Charlie Wilson’s War
In his provocative 1993 book, Culture and Imperialism, Edward W. Said examines how cultural representations in the West have historically helped to stereotype Third World peoples as being passively reliant on foreign aid for their social and political uplift, thus engendering support for imperial interventions ostensibly undertaken for humanitarian purposes. This was true, he argued, even in works critical of Western interventions, like Joseph Conrad’s The Heart of Darkness and Graham Greene’s The Quiet American, where the indigenous characters appear to be either incidental to the story or dependent on Westerners—as is exemplified in the Vietnamese character Phuong who latches onto the “quiet American” Alden Pyle as a means of escaping a life of poverty and prostitution.
Said’s final chapters focus on Hollywood’s promotion of demeaning stereotypes of Arabs as religious fanatics and terrorists as well as oppressive towards women. He highlights how the Vietnamese people in most American films on the war have been deprived of human agency, with the U.S. defeat frequently blamed on ineffectual liberal bureaucrats and incompetent senior officers rather than the strength of Vietnamese nationalism and mobilizing abilities of the revolutionary leadership.
Said would likely argue that Charlie Wilson’s War is the latest Hollywood blockbuster to promote underlying cultural stereotypes of Third World peoples and Muslims, while sanitizing the U.S. record and its promotion of imperial violence. Based loosely on true events, the film focuses on the efforts of a Congressional representative from Texas, Charlie Wilson, to raise funds for mujahadin “freedom fighters” seeking to “liberate” Afghanistan from the Soviets. A playboy renowned for his womanizing and high-lifestyle, Wilson becomes a lonely voice in support of the CIA’s covert war. He ends up working closely with Gust Avrakatos, a master of the clandestine arts, who uses underhanded methods to funnel supplies through intermediaries in the Pakistani secret service. In the mold of Dirty Harry and Rambo, both Wilson and Avrakatos are portrayed as heroes for circumventing bureaucratic constraints and confronting the Russians—even if it entails making a quid pro quo with the murderous Pakistani dictator Zia Al Huq as well as buying arms from a shadowy Israeli black-marketer.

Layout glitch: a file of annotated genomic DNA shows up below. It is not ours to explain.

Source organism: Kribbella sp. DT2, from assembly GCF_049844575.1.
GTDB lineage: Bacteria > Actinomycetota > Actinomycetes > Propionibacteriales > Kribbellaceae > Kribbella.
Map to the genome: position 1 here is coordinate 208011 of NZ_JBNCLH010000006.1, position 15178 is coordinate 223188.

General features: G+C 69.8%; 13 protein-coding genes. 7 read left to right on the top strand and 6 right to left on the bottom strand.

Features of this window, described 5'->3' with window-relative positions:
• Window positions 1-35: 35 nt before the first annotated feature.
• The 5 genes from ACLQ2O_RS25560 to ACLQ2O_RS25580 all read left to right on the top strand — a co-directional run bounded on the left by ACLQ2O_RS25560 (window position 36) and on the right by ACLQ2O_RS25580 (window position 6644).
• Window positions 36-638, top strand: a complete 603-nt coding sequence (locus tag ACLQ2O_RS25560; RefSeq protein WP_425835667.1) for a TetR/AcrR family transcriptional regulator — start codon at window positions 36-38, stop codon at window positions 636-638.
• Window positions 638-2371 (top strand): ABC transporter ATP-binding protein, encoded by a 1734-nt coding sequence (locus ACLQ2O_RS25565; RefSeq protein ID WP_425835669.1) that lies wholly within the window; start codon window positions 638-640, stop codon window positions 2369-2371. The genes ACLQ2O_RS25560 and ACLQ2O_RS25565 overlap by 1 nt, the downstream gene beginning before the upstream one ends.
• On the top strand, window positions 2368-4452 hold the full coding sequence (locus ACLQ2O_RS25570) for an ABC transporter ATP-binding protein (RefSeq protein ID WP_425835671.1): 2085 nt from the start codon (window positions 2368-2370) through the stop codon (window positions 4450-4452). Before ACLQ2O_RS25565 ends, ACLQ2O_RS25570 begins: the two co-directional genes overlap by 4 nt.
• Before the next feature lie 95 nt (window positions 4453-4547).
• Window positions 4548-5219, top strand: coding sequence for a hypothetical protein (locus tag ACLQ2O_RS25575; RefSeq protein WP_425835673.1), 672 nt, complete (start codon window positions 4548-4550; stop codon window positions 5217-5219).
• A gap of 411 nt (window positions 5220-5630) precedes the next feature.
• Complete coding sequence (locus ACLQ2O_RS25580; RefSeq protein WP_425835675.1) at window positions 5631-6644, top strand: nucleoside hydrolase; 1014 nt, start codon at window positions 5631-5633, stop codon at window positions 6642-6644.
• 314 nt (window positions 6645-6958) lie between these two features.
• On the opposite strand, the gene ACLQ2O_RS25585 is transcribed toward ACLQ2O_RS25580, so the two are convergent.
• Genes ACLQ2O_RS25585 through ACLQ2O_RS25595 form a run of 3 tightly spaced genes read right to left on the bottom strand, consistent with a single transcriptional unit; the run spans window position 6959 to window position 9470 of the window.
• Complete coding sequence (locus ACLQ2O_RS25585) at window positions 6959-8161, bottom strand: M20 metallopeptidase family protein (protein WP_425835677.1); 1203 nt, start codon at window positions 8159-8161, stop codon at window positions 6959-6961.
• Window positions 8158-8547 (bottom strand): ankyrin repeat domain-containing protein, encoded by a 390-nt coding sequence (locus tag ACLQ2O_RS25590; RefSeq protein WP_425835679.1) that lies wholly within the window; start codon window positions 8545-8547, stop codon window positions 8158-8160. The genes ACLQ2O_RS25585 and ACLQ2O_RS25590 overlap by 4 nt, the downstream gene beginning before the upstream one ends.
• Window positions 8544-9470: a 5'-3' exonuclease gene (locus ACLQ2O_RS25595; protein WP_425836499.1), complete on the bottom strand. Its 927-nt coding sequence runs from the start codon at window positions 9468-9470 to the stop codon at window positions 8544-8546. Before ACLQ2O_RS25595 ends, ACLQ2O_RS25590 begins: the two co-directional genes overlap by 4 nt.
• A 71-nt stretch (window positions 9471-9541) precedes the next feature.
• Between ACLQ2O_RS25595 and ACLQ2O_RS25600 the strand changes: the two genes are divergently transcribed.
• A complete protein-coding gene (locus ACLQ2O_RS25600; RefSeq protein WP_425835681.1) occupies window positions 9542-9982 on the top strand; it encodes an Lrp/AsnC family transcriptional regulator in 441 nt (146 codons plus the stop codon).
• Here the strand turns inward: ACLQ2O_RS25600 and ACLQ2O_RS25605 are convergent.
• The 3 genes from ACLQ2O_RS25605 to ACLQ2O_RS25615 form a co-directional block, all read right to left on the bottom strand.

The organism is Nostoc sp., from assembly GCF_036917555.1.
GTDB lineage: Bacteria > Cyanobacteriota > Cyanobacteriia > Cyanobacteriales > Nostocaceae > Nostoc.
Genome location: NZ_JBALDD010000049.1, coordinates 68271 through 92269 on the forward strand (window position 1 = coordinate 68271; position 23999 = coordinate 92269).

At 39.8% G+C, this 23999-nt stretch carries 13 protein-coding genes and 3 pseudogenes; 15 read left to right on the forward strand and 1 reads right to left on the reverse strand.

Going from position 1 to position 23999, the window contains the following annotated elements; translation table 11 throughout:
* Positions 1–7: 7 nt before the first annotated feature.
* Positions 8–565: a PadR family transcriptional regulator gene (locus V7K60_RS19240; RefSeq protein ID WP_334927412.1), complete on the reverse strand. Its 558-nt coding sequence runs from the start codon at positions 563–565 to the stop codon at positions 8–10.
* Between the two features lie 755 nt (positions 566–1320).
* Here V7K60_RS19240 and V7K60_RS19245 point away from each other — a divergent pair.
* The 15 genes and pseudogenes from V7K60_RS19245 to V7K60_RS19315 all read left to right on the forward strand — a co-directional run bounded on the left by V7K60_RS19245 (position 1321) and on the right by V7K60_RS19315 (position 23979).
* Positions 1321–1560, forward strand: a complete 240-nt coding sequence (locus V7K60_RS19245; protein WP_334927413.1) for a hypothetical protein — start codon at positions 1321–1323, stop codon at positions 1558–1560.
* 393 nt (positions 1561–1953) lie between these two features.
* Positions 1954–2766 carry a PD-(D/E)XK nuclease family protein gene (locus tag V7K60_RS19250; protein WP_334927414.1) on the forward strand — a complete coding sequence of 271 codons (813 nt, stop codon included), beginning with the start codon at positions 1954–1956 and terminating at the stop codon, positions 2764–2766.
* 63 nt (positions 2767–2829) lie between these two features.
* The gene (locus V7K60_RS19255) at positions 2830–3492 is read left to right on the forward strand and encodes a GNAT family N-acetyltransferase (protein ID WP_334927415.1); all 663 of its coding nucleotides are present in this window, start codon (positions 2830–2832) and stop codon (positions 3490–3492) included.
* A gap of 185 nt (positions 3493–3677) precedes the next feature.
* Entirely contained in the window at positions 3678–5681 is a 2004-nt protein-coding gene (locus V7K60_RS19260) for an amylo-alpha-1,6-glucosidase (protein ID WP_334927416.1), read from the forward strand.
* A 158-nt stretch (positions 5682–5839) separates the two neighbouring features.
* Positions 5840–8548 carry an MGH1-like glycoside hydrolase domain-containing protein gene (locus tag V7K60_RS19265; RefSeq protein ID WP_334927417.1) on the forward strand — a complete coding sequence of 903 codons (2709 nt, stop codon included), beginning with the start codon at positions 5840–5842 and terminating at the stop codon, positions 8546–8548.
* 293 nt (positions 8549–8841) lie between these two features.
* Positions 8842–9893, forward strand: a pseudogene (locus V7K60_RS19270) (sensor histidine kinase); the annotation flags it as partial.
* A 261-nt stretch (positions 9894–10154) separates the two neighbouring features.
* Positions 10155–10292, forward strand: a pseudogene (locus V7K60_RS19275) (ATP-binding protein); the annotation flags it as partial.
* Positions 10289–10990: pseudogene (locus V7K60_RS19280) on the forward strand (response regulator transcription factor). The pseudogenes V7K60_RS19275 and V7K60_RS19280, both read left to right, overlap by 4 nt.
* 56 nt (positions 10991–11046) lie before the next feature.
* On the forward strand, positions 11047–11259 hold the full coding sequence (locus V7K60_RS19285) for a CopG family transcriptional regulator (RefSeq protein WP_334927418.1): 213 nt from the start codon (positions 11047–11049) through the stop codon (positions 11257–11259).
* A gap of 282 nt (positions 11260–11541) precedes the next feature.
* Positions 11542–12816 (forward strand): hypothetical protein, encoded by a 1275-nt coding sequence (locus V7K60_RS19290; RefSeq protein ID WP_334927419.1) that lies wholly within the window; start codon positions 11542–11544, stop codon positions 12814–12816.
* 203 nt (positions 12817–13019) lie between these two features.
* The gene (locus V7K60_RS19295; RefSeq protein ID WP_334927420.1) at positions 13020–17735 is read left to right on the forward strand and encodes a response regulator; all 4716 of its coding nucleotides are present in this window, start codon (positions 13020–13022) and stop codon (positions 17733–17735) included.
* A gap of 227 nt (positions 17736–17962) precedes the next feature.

While the film is accurate in portraying the ends justifies the means philosophy embraced by the CIA and its alliance with murderous dictators, one major distortion is that the directors portray U.S. policy in Afghanistan as being largely reactive to the Soviet threat and a product of a well-intentioned desire to “save” the Afghan people. This ignores the aggressive policies pursued by Washington throughout the Cold War, its sponsorship of massive state terror in Central America at this time, and its long-standing desire to exploit the Middle-East’s oil supply. It further ignores comments made by Zbigniew Brezezinski, Secretary of State under Jimmy Carter, who told Le Monde in a 1998 interview: “According to the official version of history, CIA aid to the mujahadin began during 1980, that is to say after the Soviet Army invaded Afghanistan, December 24, 1979. But the reality, secretly guard- ed until now, is completely otherwise. Indeed it was July 3, 1979 that President Carter signed the first directive for secret aid to the opponents of the pro-Soviet regime in Kabul. And that very day, I wrote a note to the president in which I explained to him that in my opinion the aid was going to induce a Soviet military intervention.” He added: “What is more important to the history of the world? The Taliban or the collapse of the Soviet empire? Some stirred up Muslims or the liberation of central Europe and the end of the Cold War? Now we can give the Russians their Vietnam War.”
Where does the well-being of the Afghan people fit in this grand design?